Here is my second major project of the Empire of Japan Group Build: Hasegawa’s N1K2-J Shiden Kai George in 1/32. It will be finished as the aircraft of Squadron Leader Lt. Naoshi Kanno, an ace of the most successful Shiden Kai squadron in Japan, 1945. The scheme will follow kit instructions but I intend to airbrush the Hinomaru markings myself. I also plan to do some chipping with an under coat of acrylic metalizer (also to be used for the underside). I have started with the cockpit and engine, both of which I have detailed.
The pics show the cockpit detailing over time, with first pics showing things less detailled and partly test fitted. I pre-shaded the major parts with flat black before dusting on my own mix of Kawanishi cockpit green. I took care with the side walls to spray downward in order to preserve a shadow effect under the ribbing. The mix I used for the Kawanishi Green was 2/3 XF-49 Khaki and 1/3 XF-11 JN Green. I came to this formula after studying the debates about Shiden Kai cockpits and color chips on-line and comparing them with restored cockpits of Shiden Kais that did not use flash photography. The colour is very Japanese, in my view, with the predominance of Khaki but could almost pass as OD green without careful comparison. Some parts were sprayed with a couple of coats of Kawanishi Green to give some lighter tonal variation and depth in the cockpit.
I did almost all the cockpit detail from scratch, without using photo-etch. The instrument panel is from the kit, with dials punched out from the decal sheet and each dial given a drop of Future. The throttle quadrants, trim wheel and all levers where built up from super thin sheet styrene, rather than metal. I find this technique much less messy than supergluing etch, since I can attach everything with minute amounts of Tamiya extra-thin cement – which leaves almost no residue or scars if it overflows slight on painted surfaces. The circular hand knobs for the levers are punched out from thin styrene. The wiring for the throttles, radios etc. is a combination of thin hobby wire, stretched sprue and fine solder. I painted most of the wiring, following museum examples but with different shades of green and earth to help it stand out more.
I have used bits of decal, pencil and marker work and detail brush painting in red, IJN dark green, German Grey, Khaki, Flat Earth and thinned Rub n Buff to highlight the console and cockpit lever detail. Some CMK dark earth pigment was used to weather the cockpit floor. Wood elements like the trim wheel rim and knobs on levers were painted tan and then dilute clear orange. I used a gold sharpie to do the brass nozzles on the oxygen bottles and bits of real metal foil to do the clasps on the bottles.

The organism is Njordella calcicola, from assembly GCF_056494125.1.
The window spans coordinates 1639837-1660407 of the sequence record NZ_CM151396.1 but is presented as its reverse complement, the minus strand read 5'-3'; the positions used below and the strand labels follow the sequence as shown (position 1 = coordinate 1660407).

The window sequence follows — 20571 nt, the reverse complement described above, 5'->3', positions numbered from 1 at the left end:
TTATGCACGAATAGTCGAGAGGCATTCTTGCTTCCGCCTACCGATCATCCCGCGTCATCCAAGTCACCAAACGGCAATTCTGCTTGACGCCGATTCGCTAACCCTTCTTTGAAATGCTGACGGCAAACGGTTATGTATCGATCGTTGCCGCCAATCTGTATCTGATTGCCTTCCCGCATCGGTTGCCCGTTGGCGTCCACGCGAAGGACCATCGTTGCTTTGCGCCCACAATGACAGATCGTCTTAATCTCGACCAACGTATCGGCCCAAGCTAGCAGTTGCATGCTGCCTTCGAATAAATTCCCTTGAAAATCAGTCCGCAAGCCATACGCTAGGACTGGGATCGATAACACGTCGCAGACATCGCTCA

Of all the details, I am most proud of the tiny red t-handle controls on the consoles. Again, rather than using etch, which could only become goopy with paint and glue, I built them up from tiny pieces of stretched red sprue. The red sprue came from my Hasegawa Shimakaze destroyer kit which has red parts. For each one, I drilled a hole, placed the vertical “stalk” piece of sprue in the hole and then laid the horizontal “T” on top, attached with liquid glue. Even though I went a bit cross-eyed assembling these tiny pull handles in place with tweezers, the effect was really nice. They all look uniform, clean and to-scale (IMHO).
I drilled out the lightening holes in the seat, rather than use an etch replacement. I have photographed the seat without the elaborate belts for now. These just arrived today in the mail through eBay. I decided to go for Eduard color etch for the belts because they IJN and IJA seatbelts are very elaborate in their two row grommets, stitching and coloring. I may try to do these from scratch on a future model, but not this time.
That’s it for now. Sorry I have not been active on- the site for a while. I have been fairly busy building though, and otherwise coping with paperwork and part time employment to survive this coronavirus thing. I am enjoying your work in the Group Build, I will take some time to leave comments this evening.
Next posting will be of the seatbelts installed and the gunsight built up. That should do for the cockpit. The nice thing about the Hasegawa kit is that I can work on the wings and fuselage now and insert the cockpit later from underneath. It is a good way to avoid getting dust and glue inside the cockpit from major parts assembly.
Anyway, I hope this of some interest to you. I have certainly learned a few things so far with this kit. I find the work intense but really gratifying. The kit OOB is a great well detailed base to work on.
14 attached images. Click to enlarge.